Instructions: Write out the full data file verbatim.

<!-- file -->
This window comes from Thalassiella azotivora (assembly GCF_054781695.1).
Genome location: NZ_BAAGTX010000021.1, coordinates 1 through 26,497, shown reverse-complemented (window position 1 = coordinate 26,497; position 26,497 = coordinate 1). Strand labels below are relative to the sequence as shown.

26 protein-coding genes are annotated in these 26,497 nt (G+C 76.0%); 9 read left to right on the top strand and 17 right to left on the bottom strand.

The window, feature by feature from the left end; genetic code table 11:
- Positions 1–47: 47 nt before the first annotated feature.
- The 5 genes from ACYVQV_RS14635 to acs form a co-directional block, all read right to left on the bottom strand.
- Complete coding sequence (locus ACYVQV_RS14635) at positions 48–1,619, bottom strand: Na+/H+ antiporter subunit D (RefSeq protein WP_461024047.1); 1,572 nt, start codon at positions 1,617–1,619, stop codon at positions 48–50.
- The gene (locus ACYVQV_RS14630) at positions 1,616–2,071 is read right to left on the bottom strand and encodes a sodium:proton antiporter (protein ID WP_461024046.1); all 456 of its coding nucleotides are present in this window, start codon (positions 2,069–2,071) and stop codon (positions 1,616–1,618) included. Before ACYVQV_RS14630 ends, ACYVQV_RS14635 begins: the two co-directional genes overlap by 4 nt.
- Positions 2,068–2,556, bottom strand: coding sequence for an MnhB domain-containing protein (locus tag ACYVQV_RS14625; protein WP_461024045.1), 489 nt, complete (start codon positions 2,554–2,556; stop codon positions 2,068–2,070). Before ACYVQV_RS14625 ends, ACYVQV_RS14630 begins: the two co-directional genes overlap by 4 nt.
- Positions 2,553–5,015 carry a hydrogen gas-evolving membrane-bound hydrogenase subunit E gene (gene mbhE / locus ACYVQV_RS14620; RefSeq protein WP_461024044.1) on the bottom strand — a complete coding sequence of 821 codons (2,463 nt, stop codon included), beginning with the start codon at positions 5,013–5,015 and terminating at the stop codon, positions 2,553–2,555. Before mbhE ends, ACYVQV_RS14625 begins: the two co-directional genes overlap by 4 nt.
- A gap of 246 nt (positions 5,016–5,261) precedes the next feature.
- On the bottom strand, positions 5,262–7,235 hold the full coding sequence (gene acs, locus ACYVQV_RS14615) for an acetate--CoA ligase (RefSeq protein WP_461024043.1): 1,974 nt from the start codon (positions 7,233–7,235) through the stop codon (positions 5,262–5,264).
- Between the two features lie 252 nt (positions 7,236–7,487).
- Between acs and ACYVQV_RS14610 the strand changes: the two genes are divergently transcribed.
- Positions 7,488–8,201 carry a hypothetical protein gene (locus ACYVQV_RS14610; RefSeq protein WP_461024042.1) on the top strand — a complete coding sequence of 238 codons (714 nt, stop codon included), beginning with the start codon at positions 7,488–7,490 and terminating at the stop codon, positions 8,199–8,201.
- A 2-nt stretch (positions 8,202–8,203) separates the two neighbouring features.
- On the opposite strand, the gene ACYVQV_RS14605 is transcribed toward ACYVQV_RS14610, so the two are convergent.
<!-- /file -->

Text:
This window comes from Thalassiella azotivora (assembly GCF_054781695.1).
Genome location: NZ_BAAGTX010000021.1, coordinates 1 through 26,497, shown reverse-complemented (window position 1 = coordinate 26,497; position 26,497 = coordinate 1). Strand labels below are relative to the sequence as shown.

26 protein-coding genes are annotated in these 26,497 nt (G+C 76.0%); 9 read left to right on the top strand and 17 right to left on the bottom strand.

The window, feature by feature from the left end; genetic code table 11:
- Positions 1–47: 47 nt before the first annotated feature.
- The 5 genes from ACYVQV_RS14635 to acs form a co-directional block, all read right to left on the bottom strand.
- Complete coding sequence (locus ACYVQV_RS14635) at positions 48–1,619, bottom strand: Na+/H+ antiporter subunit D (RefSeq protein WP_461024047.1); 1,572 nt, start codon at positions 1,617–1,619, stop codon at positions 48–50.
- The gene (locus ACYVQV_RS14630) at positions 1,616–2,071 is read right to left on the bottom strand and encodes a sodium:proton antiporter (protein ID WP_461024046.1); all 456 of its coding nucleotides are present in this window, start codon (positions 2,069–2,071) and stop codon (positions 1,616–1,618) included. Before ACYVQV_RS14630 ends, ACYVQV_RS14635 begins: the two co-directional genes overlap by 4 nt.
- Positions 2,068–2,556, bottom strand: coding sequence for an MnhB domain-containing protein (locus tag ACYVQV_RS14625; protein WP_461024045.1), 489 nt, complete (start codon positions 2,554–2,556; stop codon positions 2,068–2,070). Before ACYVQV_RS14625 ends, ACYVQV_RS14630 begins: the two co-directional genes overlap by 4 nt.
- Positions 2,553–5,015 carry a hydrogen gas-evolving membrane-bound hydrogenase subunit E gene (gene mbhE / locus ACYVQV_RS14620; RefSeq protein WP_461024044.1) on the bottom strand — a complete coding sequence of 821 codons (2,463 nt, stop codon included), beginning with the start codon at positions 5,013–5,015 and terminating at the stop codon, positions 2,553–2,555. Before mbhE ends, ACYVQV_RS14625 begins: the two co-directional genes overlap by 4 nt.
- A gap of 246 nt (positions 5,016–5,261) precedes the next feature.
- On the bottom strand, positions 5,262–7,235 hold the full coding sequence (gene acs, locus ACYVQV_RS14615) for an acetate--CoA ligase (RefSeq protein WP_461024043.1): 1,974 nt from the start codon (positions 7,233–7,235) through the stop codon (positions 5,262–5,264).
- Between the two features lie 252 nt (positions 7,236–7,487).
- Between acs and ACYVQV_RS14610 the strand changes: the two genes are divergently transcribed.
- Positions 7,488–8,201 carry a hypothetical protein gene (locus ACYVQV_RS14610; RefSeq protein WP_461024042.1) on the top strand — a complete coding sequence of 238 codons (714 nt, stop codon included), beginning with the start codon at positions 7,488–7,490 and terminating at the stop codon, positions 8,199–8,201.
- A 2-nt stretch (positions 8,202–8,203) separates the two neighbouring features.
- On the opposite strand, the gene ACYVQV_RS14605 is transcribed toward ACYVQV_RS14610, so the two are convergent.